Tag Archives: word of the day

Word of the Day for Thursday, February 12, 2009

froward \FROH-werd\, adjective:
not easily managed; contrary
The mule is a froward animal.
c. 1300, Old English fromweard “turned from or away,” from from + -weard. The opposite of toward, it was Latin pervertus in early translations of the Psalms, and also meant “about to depart, departing,” and “doomed to die.”


Word of the Day for Monday, February 9, 2009

toady \TOH-dee\, noun, verb:
1. a fawning flatterer; humble dependent
2. to attempt to gain favor by fawning or being servile
The freshman was the senior’s toady even though many made fun of her.
They came backstage and toadied to the actor.
c 1690 for noun, possibly shortened from toad-eater “fawning flatterer,” originally referring to the assistant of a charlatan, who ate a toad (believed to be poisonous) to enable his master to display his skill in expelling the poison. The verb is recorded from 1827.

Word of the Day for Sunday, February 8, 2009

highhanded \HAHY-HAN-did\, adjective:
acting or done in a bold, arbitrary way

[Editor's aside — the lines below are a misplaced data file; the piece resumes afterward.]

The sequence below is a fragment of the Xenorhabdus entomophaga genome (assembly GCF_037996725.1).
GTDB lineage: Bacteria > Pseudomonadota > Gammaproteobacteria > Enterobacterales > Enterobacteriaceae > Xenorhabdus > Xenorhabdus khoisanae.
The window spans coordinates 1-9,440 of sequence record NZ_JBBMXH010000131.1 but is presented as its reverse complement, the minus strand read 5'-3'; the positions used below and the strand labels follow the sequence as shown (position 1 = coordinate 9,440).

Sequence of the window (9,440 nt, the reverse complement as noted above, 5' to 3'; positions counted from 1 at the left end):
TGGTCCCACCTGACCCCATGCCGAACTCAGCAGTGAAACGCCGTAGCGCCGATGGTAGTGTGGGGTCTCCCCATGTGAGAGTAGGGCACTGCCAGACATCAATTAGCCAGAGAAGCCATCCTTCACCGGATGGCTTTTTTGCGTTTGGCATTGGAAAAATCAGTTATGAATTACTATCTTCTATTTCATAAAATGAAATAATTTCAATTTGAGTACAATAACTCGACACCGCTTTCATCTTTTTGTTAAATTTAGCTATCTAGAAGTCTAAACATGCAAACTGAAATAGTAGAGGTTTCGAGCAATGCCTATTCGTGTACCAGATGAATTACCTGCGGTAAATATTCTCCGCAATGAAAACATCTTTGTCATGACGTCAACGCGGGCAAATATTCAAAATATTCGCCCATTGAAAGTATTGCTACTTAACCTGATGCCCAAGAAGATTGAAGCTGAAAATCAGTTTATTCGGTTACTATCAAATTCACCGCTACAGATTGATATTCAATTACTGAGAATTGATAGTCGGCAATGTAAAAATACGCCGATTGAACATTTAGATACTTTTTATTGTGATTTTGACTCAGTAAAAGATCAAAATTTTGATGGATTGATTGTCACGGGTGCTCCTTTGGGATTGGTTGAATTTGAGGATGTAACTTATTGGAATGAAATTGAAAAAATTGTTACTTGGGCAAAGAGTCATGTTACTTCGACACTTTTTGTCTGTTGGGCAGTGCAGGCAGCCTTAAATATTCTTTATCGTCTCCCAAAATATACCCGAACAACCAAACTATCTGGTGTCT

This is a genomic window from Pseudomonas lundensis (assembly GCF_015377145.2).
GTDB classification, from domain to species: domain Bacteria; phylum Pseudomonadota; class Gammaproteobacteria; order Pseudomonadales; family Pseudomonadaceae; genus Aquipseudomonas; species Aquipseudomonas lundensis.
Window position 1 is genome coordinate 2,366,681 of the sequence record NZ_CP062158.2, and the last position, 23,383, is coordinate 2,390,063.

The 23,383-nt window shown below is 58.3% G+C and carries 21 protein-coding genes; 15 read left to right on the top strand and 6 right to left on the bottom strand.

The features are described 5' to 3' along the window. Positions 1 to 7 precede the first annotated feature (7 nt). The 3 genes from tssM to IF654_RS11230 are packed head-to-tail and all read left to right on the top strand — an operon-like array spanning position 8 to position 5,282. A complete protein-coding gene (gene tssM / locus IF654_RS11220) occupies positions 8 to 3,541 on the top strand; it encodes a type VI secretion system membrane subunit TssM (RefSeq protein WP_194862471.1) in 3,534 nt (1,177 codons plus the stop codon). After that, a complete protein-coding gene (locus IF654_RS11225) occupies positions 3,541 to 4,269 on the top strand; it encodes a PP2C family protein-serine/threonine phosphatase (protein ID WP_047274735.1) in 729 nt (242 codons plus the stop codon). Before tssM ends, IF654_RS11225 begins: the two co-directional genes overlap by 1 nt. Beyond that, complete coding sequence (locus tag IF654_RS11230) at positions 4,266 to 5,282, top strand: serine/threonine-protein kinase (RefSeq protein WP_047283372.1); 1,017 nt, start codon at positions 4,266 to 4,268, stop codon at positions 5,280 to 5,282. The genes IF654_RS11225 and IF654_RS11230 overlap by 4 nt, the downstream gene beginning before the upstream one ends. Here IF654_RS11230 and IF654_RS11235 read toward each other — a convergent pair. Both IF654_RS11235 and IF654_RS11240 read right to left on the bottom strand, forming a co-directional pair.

He wants to be seen as less bossy and highhanded.
by 1631, from “a high hand: with imperious or absolute exercise of power” c 1382

Word of the Day for Saturday, February 7, 2009

denigrate \DEN-i-greyt\, verb:
to attack the character or reputation of; defame
My sister denigrates her husband in every conversation.
by 1526, from Latin denigratus/denigrare “to blacken, defame,” from de- “completely” + nigr-, stem of niger “black,” of unknown origin.

Word of the Day for Friday, February 6, 2009

erstwhile \URST-hwahyl\, adjective, adverb;
Also used as an adverb, meaning formerly.:
Before I move, I will tell off my erstwhile friends.
by 1569, from Middle English erest “soonest, earliest” + while.